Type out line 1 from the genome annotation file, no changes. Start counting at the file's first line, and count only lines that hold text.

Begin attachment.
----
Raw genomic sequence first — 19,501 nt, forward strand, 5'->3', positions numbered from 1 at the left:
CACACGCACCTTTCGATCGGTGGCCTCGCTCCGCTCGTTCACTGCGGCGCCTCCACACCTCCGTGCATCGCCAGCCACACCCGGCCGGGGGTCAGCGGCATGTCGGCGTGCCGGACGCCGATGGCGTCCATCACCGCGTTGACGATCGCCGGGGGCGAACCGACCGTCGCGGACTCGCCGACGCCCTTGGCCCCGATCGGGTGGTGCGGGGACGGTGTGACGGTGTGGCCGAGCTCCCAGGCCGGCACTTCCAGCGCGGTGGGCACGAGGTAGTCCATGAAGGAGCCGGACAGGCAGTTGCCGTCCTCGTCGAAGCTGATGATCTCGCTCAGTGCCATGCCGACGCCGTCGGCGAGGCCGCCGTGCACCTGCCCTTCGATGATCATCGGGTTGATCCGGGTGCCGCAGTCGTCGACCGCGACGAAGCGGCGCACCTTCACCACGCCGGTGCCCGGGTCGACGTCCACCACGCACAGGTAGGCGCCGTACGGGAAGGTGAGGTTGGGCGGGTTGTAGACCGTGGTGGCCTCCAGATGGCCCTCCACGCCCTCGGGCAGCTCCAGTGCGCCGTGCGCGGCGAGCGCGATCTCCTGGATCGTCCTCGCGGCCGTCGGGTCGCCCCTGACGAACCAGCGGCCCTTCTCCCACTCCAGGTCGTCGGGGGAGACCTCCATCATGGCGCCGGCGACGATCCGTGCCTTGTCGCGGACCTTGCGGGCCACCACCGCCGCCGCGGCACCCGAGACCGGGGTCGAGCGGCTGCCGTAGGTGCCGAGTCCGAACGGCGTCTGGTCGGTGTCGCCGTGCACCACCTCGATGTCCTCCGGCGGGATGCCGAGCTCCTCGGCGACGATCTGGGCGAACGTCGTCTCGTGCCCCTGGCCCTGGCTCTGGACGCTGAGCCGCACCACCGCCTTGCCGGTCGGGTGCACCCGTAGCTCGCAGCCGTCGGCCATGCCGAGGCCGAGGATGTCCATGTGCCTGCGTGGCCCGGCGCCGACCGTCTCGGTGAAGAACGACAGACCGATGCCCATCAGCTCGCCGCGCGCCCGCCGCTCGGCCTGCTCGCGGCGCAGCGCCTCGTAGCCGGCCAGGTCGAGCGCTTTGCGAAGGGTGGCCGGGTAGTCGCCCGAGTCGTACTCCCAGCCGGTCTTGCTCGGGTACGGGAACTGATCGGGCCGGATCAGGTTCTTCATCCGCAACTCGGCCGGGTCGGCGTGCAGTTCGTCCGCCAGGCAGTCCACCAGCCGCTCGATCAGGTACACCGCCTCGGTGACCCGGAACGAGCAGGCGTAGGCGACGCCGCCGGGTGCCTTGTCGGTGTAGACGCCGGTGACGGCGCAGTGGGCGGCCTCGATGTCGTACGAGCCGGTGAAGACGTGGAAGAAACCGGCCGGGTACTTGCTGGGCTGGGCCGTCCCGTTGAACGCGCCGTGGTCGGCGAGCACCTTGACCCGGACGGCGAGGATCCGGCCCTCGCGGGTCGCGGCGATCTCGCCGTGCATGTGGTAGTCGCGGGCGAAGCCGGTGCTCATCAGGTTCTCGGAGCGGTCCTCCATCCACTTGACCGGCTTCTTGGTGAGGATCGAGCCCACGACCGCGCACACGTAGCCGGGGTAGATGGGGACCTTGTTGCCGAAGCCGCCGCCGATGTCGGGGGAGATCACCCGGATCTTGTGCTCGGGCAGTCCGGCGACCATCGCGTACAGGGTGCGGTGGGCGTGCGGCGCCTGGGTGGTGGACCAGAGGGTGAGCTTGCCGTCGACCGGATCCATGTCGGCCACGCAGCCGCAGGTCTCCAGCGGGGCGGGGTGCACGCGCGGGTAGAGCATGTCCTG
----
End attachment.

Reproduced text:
Raw genomic sequence first — 19,501 nt, forward strand, 5'->3', positions numbered from 1 at the left: